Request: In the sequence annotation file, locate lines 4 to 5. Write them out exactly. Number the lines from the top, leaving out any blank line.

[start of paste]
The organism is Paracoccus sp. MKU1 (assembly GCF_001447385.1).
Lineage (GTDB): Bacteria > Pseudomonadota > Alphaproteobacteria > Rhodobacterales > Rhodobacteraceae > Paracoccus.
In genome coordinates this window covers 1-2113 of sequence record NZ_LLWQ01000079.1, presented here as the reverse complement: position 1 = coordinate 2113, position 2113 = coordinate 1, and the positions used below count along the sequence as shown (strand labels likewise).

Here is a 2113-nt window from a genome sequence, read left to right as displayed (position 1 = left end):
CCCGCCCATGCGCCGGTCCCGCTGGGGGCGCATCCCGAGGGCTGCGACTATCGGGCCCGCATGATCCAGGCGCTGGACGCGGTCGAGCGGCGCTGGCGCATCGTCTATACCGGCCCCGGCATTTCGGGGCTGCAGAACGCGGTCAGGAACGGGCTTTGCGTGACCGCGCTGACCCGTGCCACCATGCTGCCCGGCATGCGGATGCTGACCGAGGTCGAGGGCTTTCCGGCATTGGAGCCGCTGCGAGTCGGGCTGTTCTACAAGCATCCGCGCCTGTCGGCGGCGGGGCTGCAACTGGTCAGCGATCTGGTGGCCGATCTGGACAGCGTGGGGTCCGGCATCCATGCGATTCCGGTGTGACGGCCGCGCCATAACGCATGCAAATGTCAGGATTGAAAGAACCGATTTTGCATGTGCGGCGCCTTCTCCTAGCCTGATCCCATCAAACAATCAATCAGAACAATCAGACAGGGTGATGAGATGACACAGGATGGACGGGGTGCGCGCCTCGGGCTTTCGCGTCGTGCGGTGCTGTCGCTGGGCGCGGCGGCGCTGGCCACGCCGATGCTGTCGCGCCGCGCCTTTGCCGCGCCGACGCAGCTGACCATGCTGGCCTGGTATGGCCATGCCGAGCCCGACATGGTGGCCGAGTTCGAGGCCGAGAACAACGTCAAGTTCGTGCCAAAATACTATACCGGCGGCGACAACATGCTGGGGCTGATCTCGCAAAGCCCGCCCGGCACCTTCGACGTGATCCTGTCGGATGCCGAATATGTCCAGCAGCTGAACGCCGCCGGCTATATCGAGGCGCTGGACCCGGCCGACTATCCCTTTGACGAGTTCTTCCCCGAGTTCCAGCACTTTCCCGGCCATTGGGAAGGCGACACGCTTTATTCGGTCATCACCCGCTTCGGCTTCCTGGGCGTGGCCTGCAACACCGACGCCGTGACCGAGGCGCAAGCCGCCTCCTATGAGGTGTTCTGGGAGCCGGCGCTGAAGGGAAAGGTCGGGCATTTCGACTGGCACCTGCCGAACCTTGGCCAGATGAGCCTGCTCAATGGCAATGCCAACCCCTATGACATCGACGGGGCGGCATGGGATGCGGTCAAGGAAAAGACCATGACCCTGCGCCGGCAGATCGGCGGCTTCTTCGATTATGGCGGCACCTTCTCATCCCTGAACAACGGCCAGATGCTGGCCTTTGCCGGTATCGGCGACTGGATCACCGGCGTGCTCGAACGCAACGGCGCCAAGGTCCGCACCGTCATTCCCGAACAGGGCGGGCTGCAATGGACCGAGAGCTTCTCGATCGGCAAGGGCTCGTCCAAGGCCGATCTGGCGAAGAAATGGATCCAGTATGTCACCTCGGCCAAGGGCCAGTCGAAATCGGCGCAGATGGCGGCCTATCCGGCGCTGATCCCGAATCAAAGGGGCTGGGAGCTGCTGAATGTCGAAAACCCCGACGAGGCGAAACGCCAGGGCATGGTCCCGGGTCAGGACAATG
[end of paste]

Here is a 2113-nt window from a genome sequence, read left to right as displayed (position 1 = left end):
CCCGCCCATGCGCCGGTCCCGCTGGGGGCGCATCCCGAGGGCTGCGACTATCGGGCCCGCATGATCCAGGCGCTGGACGCGGTCGAGCGGCGCTGGCGCATCGTCTATACCGGCCCCGGCATTTCGGGGCTGCAGAACGCGGTCAGGAACGGGCTTTGCGTGACCGCGCTGACCCGTGCCACCATGCTGCCCGGCATGCGGATGCTGACCGAGGTCGAGGGCTTTCCGGCATTGGAGCCGCTGCGAGTCGGGCTGTTCTACAAGCATCCGCGCCTGTCGGCGGCGGGGCTGCAACTGGTCAGCGATCTGGTGGCCGATCTGGACAGCGTGGGGTCCGGCATCCATGCGATTCCGGTGTGACGGCCGCGCCATAACGCATGCAAATGTCAGGATTGAAAGAACCGATTTTGCATGTGCGGCGCCTTCTCCTAGCCTGATCCCATCAAACAATCAATCAGAACAATCAGACAGGGTGATGAGATGACACAGGATGGACGGGGTGCGCGCCTCGGGCTTTCGCGTCGTGCGGTGCTGTCGCTGGGCGCGGCGGCGCTGGCCACGCCGATGCTGTCGCGCCGCGCCTTTGCCGCGCCGACGCAGCTGACCATGCTGGCCTGGTATGGCCATGCCGAGCCCGACATGGTGGCCGAGTTCGAGGCCGAGAACAACGTCAAGTTCGTGCCAAAATACTATACCGGCGGCGACAACATGCTGGGGCTGATCTCGCAAAGCCCGCCCGGCACCTTCGACGTGATCCTGTCGGATGCCGAATATGTCCAGCAGCTGAACGCCGCCGGCTATATCGAGGCGCTGGACCCGGCCGACTATCCCTTTGACGAGTTCTTCCCCGAGTTCCAGCACTTTCCCGGCCATTGGGAAGGCGACACGCTTTATTCGGTCATCACCCGCTTCGGCTTCCTGGGCGTGGCCTGCAACACCGACGCCGTGACCGAGGCGCAAGCCGCCTCCTATGAGGTGTTCTGGGAGCCGGCGCTGAAGGGAAAGGTCGGGCATTTCGACTGGCACCTGCCGAACCTTGGCCAGATGAGCCTGCTCAATGGCAATGCCAACCCCTATGACATCGACGGGGCGGCATGGGATGCGGTCAAGGAAAAGACCATGACCCTGCGCCGGCAGATCGGCGGCTTCTTCGATTATGGCGGCACCTTCTCATCCCTGAACAACGGCCAGATGCTGGCCTTTGCCGGTATCGGCGACTGGATCACCGGCGTGCTCGAACGCAACGGCGCCAAGGTCCGCACCGTCATTCCCGAACAGGGCGGGCTGCAATGGACCGAGAGCTTCTCGATCGGCAAGGGCTCGTCCAAGGCCGATCTGGCGAAGAAATGGATCCAGTATGTCACCTCGGCCAAGGGCCAGTCGAAATCGGCGCAGATGGCGGCCTATCCGGCGCTGATCCCGAATCAAAGGGGCTGGGAGCTGCTGAATGTCGAAAACCCCGACGAGGCGAAACGCCAGGGCATGGTCCCGGGTCAGGACAATG